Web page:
So...Jakarta. This capital city of Indonesia is often overlooked in the tourism game. It doesn't offer scenic vistas, it's not a shopping mecca (despite what the tourism board has been trying to tell you), and outside the many newly-minted mega shopping malls and the extravagant and towering buildings in the CBD, the people speak poor to downright non-existent English. I don't blame potential tourists for giving it a pass in favor for Bali or....okay, just Bali.
Established in the 4th century (yes, that is not a typo, 4th, single digit!), it has gone several transformations and endured so many regime changes and as a result, becomes so richly steeped in history. (Fun fact: Do you know that Audrey Hepburn's parents got married in Jakarta? Her mother even lived there for some time during her first marriage, she had her first two sons there.) But that's a topic for another post.
So, back to my weekend getaway last April, my intention was to just relax. I got my ticket from Air Asia and booked a room at Hotel Ciputra. I chose this hotel because it's fairly close to the airport and has a mall attached to it. This mall (and the hotel) was once one of the most popular hangouts in Jakarta. It's lost its charm for some people and as a result, is not as crowded as some of the new places. You wouldn't typically find pretentious upper class youngsters there which is quite simply the basis of its appeal. Instead, you'll more likely to come across middle to lower working class taking their dates or families for dinner. It's a slice of life, no gimmicks or the latest and greatest. It's really nice to just enjoy your time and blend in the background as life goes by around you.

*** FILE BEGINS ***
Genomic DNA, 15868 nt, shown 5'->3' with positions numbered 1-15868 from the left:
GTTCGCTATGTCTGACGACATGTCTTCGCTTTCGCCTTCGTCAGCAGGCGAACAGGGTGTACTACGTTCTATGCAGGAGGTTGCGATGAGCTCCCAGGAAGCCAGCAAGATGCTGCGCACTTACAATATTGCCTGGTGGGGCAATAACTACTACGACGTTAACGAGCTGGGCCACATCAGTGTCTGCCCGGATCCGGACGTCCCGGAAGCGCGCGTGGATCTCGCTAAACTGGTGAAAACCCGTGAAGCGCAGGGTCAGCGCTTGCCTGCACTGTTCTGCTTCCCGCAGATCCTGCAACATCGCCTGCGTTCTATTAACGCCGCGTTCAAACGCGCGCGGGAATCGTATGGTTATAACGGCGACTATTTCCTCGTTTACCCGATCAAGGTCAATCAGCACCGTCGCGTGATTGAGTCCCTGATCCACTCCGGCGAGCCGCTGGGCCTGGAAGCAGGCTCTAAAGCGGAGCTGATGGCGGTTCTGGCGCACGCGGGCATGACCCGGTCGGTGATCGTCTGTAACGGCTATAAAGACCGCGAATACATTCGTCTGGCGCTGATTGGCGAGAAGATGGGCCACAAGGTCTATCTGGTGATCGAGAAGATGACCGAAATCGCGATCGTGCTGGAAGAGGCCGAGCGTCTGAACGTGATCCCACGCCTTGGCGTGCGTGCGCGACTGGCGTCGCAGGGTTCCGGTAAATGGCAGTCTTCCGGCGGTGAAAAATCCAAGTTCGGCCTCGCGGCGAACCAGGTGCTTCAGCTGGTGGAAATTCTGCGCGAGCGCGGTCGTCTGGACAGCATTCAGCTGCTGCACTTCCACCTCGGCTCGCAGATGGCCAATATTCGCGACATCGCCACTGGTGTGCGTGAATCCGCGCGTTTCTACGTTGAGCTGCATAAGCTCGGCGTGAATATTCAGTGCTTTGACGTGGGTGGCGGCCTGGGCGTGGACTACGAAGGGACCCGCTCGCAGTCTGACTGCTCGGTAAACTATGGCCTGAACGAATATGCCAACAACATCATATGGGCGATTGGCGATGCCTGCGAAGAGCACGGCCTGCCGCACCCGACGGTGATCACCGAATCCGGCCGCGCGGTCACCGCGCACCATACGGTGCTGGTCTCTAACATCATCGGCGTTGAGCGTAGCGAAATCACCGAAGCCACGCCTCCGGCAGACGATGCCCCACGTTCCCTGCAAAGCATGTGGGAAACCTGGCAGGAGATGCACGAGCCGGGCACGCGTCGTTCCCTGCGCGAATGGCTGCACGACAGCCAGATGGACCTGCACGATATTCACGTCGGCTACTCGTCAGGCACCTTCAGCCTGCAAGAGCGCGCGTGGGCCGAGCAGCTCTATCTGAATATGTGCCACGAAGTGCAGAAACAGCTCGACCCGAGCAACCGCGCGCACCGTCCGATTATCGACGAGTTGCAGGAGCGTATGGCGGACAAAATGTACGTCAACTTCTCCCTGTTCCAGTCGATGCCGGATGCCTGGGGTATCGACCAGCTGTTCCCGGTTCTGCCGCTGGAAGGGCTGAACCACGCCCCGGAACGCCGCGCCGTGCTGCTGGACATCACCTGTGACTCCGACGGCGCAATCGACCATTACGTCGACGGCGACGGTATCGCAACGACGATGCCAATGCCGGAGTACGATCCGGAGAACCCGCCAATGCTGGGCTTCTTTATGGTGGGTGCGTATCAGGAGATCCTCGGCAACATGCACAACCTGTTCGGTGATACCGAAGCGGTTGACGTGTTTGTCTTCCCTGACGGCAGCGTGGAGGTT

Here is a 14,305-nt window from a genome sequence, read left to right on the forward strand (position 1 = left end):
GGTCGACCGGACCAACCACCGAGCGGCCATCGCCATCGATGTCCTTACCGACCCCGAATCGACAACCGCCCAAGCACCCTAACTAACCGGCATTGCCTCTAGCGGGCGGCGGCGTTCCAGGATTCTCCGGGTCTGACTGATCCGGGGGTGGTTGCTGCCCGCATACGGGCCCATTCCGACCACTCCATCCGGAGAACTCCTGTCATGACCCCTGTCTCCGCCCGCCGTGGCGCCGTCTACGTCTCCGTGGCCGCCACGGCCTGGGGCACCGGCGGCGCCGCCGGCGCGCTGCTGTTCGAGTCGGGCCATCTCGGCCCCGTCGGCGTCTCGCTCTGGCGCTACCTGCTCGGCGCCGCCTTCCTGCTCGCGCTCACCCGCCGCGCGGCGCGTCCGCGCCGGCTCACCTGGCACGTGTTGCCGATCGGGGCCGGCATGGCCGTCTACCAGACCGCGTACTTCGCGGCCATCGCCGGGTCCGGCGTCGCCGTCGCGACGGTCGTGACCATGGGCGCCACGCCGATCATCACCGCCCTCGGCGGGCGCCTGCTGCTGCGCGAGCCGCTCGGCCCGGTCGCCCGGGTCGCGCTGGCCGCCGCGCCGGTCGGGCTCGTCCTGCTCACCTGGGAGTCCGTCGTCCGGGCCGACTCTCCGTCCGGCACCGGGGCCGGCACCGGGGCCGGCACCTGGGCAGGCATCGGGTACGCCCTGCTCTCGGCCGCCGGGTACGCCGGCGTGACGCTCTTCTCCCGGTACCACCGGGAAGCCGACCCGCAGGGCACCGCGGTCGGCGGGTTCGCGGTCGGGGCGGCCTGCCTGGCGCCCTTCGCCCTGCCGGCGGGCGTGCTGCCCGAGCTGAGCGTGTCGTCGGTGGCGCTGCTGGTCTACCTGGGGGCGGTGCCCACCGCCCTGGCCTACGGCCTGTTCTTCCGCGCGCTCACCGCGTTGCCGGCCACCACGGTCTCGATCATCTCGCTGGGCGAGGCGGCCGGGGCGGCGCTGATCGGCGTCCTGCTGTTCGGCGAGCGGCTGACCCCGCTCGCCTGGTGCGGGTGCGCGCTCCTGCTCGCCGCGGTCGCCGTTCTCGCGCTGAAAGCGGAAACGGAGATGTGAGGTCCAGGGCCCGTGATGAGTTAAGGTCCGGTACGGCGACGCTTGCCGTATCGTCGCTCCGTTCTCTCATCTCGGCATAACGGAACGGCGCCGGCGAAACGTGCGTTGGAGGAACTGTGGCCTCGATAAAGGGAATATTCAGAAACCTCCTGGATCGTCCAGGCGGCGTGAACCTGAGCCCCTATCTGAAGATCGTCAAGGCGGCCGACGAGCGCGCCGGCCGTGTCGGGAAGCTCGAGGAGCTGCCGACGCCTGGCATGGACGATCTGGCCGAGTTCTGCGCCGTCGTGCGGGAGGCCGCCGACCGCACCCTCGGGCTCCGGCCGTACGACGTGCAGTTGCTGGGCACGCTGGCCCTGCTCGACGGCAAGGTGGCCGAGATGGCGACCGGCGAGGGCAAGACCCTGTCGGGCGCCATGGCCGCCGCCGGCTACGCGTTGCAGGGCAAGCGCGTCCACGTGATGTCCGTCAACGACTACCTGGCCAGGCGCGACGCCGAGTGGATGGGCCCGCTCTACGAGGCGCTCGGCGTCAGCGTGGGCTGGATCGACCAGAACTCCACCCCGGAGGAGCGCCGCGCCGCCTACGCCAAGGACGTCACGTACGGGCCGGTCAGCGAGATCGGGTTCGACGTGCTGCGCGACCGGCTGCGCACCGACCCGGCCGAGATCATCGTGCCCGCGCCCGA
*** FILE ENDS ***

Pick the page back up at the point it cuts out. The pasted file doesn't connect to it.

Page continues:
I honestly forgot how much I paid for the room, maybe around $200 for 2 nights? This hotel and the mall attached to it have been around for quite some time so you shouldn't expect something exceedingly grand. I arrived at around 11am (check in time 2pm) but I was allowed to check in right away. I read somewhere that some of the room had just been renovated. Here's my room: